LONDON — Upon learning her prized racehorse Estimate had tested positive for morphine, Queen Elizabeth II led the animal behind the royal stables and shot it.
The act might seem barbaric to those not familiar with the traditions of the British monarchy, but prominent anglophile Paulina Ricardo reassures us the killing is more about mercy than punishment.
“If you were the Queen’s page boy or manicurist, you’d be mortally humiliated if she found out you took ecstasy on your night off,” Ricardo said. “In fact, the shame would be so great you’d probably want to kill yourself — if an angry mob of peasants didn’t get to you first.”
“There is no more honorable way for a British subject to die than being snuffed out by Her Majesty’s own hand,” Ricardo added. “Also, that way, your ashes get placed in a special vault in Westminster Abbey, and in the afterlife you get to chat with the souls of the interesting people buried there, like Laurence Olivier and Kate Moss.”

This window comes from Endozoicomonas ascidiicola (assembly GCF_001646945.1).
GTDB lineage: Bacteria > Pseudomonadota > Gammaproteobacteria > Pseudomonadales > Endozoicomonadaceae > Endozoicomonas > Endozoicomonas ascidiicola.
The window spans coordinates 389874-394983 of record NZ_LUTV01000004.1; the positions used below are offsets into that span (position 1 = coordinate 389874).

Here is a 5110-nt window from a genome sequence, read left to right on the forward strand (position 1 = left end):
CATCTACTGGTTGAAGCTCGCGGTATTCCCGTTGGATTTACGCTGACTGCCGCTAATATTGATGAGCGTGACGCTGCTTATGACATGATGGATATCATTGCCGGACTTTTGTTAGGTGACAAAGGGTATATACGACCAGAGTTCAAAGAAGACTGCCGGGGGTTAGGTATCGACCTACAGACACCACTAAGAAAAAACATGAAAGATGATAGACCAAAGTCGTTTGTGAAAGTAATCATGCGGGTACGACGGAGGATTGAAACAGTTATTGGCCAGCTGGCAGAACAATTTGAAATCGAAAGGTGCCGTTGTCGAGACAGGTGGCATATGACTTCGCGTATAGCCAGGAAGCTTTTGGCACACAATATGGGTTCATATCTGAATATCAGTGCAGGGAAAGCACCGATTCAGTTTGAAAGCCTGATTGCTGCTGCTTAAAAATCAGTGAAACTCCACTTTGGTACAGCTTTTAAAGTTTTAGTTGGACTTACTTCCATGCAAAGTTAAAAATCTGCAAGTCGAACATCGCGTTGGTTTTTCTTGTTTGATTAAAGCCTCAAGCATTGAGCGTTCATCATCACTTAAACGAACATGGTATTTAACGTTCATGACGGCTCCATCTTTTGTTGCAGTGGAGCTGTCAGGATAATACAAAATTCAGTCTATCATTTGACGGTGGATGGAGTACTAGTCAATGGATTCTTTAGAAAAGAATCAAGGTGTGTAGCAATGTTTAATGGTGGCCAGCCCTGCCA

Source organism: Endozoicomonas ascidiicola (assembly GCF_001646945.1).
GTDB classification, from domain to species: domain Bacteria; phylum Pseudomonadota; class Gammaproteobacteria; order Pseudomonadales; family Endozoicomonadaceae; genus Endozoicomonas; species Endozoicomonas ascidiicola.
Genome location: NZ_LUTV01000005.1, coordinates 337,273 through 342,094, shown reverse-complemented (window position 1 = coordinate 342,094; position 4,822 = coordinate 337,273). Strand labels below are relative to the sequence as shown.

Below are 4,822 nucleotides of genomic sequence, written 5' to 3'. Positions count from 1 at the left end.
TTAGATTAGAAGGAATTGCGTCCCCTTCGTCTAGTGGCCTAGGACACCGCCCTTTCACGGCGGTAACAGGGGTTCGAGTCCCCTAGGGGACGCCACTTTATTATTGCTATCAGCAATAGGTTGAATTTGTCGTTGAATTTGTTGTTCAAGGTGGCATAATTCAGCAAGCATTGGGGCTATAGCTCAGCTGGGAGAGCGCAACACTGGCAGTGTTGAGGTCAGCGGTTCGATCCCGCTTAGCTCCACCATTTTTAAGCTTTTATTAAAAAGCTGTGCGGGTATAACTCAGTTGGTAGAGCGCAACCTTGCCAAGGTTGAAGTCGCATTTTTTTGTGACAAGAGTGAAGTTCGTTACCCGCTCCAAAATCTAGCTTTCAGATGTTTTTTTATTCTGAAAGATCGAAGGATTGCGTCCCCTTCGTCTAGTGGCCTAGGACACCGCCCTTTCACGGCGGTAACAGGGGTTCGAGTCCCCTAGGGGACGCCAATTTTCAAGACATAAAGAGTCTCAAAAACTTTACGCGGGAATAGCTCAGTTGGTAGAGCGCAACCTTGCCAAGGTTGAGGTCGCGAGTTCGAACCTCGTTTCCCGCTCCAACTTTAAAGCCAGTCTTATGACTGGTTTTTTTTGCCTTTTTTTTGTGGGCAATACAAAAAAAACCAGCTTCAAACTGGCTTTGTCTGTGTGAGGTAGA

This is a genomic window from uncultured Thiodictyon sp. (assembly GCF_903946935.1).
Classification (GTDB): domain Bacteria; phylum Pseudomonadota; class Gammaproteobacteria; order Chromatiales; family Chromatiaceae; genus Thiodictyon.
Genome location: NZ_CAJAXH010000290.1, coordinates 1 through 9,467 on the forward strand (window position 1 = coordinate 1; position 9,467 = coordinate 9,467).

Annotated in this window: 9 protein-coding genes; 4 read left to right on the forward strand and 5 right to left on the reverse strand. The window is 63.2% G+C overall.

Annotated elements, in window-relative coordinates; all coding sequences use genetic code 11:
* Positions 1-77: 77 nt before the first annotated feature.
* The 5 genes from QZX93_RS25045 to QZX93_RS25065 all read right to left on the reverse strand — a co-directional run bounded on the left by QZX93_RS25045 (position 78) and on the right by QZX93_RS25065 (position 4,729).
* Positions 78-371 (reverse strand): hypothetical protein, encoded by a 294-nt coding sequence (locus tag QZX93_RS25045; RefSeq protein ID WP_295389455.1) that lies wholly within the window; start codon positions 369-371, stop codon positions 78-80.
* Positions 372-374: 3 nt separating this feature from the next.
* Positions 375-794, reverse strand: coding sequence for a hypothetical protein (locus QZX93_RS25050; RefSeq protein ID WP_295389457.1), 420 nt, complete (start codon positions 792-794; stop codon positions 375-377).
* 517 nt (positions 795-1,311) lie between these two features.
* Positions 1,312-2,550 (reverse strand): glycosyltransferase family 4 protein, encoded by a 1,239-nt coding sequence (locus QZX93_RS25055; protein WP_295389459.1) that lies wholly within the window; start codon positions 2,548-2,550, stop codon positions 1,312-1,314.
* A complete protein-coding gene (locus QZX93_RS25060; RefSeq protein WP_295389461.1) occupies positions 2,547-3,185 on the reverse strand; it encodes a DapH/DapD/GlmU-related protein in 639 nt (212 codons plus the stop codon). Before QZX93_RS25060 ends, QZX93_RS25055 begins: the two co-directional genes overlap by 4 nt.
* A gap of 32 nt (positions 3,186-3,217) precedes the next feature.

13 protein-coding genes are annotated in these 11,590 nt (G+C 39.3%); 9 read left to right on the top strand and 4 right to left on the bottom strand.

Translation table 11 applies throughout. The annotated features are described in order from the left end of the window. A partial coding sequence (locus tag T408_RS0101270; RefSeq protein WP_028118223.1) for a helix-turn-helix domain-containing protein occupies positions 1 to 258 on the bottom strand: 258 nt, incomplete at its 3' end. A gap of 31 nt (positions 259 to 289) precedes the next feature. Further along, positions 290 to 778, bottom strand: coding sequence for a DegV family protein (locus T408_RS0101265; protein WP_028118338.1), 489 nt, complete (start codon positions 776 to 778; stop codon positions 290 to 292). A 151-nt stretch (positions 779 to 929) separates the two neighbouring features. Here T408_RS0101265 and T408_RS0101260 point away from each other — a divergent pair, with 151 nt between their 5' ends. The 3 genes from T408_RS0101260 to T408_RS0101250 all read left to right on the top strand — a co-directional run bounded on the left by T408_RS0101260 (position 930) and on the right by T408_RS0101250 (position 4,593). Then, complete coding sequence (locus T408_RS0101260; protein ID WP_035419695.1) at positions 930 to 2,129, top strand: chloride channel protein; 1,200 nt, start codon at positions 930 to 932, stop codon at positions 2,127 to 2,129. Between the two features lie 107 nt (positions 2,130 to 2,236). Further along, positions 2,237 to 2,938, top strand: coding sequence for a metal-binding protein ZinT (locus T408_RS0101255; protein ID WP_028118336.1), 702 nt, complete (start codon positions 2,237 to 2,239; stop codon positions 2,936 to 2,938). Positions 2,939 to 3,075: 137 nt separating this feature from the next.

The deceased horse was trained by Sir Michael Stoute, who in the 1980s was known for being a champion bodybuilder and is rumored to have introduced steroids to dozens of royals, both men and horses. Stoute has been heavily criticized in recent months for pushing Estimate to overtrain, which many say is the reason the filly turned to opiates like morphine.
If the official inquiry demonstrates Stoute provided Estimate with drugs, the Queen will have the choice of euthanizing him as well.
The tradition of executing members of one’s royal entourage for drug offenses goes back to 1536, when Henry VIII beheaded Anne Boleyn and several others after he discovered them huffing paint in a Tower of London water closet.